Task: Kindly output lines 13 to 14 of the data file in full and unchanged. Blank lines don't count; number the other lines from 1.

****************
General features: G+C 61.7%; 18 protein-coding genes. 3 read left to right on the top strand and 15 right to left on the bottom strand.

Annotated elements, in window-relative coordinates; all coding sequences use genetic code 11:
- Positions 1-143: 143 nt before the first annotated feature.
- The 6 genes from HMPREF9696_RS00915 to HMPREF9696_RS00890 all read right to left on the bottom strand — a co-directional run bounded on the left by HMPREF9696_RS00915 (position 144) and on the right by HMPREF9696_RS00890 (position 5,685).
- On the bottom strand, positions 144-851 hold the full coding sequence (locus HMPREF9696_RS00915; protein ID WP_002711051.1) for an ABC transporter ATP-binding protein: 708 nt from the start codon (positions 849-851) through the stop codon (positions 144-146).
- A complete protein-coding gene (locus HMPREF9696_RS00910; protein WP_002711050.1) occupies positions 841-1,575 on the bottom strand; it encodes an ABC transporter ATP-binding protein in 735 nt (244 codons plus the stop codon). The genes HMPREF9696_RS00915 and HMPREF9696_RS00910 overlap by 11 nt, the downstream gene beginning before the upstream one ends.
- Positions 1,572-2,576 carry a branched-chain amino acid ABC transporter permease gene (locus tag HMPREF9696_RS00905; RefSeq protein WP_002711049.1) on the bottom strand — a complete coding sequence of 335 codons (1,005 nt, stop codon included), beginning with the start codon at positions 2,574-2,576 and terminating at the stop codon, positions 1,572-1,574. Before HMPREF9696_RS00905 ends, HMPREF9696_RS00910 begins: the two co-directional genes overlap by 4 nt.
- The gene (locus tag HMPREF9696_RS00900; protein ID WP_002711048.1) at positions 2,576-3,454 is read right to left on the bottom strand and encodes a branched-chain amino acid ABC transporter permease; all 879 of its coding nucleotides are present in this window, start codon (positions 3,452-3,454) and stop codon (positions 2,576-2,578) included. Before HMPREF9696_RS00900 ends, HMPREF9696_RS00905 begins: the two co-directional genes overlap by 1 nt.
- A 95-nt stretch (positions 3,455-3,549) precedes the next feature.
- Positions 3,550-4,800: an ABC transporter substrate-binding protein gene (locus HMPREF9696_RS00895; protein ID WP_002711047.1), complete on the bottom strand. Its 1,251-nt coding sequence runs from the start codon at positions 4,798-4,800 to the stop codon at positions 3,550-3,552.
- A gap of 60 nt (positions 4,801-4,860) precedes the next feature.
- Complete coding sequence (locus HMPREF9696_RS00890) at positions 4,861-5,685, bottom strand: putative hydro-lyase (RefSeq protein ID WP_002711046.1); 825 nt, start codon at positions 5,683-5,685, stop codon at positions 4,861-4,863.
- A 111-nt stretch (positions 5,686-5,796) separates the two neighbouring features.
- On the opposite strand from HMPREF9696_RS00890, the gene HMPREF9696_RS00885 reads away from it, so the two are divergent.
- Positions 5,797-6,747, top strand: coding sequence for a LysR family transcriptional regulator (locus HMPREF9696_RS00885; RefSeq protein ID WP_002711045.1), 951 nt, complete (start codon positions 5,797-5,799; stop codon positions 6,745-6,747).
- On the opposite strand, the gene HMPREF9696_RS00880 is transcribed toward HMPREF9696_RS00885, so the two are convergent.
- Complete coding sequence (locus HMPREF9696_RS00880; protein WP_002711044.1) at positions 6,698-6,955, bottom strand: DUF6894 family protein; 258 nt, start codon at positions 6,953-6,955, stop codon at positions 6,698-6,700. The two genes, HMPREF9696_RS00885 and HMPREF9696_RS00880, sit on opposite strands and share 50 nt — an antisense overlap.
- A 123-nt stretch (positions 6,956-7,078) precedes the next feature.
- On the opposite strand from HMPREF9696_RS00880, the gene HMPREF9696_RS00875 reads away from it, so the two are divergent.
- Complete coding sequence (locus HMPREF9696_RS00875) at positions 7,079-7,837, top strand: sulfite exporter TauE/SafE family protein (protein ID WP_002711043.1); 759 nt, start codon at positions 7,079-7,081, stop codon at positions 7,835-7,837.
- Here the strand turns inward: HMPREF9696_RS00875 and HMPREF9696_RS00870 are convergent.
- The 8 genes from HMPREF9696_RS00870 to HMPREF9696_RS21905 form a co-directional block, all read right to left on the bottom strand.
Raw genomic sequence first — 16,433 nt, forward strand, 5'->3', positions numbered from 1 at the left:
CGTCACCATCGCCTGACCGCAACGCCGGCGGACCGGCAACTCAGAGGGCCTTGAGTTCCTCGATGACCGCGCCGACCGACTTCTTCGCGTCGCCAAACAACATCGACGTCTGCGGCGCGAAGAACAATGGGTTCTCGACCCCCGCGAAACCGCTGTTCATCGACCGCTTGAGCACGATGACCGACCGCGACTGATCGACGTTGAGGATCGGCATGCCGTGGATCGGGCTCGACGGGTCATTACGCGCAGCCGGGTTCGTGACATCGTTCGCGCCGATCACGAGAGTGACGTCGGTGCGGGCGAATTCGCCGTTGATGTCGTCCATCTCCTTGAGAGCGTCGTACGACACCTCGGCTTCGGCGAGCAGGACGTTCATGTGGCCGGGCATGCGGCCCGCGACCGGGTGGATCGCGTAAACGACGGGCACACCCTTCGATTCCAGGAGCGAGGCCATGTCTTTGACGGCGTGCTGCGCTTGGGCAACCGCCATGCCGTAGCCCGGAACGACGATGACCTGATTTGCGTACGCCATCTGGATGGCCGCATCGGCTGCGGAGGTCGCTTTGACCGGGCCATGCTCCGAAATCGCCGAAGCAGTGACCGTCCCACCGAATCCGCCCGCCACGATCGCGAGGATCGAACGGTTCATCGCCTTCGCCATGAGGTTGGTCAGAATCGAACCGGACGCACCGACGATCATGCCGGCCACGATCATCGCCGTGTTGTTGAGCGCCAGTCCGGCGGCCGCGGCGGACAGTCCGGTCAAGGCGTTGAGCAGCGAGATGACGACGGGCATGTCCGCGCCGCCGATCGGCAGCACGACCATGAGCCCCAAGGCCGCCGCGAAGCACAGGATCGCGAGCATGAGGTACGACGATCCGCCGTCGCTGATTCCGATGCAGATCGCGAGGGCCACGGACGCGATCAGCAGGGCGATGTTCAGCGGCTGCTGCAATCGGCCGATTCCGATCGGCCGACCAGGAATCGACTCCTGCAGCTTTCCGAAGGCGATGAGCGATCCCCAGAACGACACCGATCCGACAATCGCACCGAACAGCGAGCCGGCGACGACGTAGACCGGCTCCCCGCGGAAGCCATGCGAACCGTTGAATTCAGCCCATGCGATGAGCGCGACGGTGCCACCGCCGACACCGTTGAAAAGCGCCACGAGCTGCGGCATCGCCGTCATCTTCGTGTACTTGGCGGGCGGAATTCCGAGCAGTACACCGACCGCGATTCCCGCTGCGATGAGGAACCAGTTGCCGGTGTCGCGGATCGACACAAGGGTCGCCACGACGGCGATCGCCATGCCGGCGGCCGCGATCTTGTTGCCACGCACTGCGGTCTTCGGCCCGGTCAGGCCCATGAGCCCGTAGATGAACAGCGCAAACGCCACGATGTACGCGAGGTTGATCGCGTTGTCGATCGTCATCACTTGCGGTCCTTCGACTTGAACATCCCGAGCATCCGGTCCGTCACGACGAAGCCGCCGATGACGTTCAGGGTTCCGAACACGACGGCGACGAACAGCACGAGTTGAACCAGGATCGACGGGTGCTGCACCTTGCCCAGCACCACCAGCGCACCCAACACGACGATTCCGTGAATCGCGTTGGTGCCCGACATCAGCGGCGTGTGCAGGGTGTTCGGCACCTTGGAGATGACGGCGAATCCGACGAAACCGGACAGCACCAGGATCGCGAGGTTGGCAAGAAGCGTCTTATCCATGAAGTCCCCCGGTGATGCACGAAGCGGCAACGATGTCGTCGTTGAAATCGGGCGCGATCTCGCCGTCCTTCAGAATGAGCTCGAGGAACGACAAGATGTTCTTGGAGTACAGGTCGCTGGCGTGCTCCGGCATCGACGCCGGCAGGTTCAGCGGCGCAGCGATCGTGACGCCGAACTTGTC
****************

- A 111-nt stretch (positions 5,686-5,796) separates the two neighbouring features.
- On the opposite strand from HMPREF9696_RS00890, the gene HMPREF9696_RS00885 reads away from it, so the two are divergent.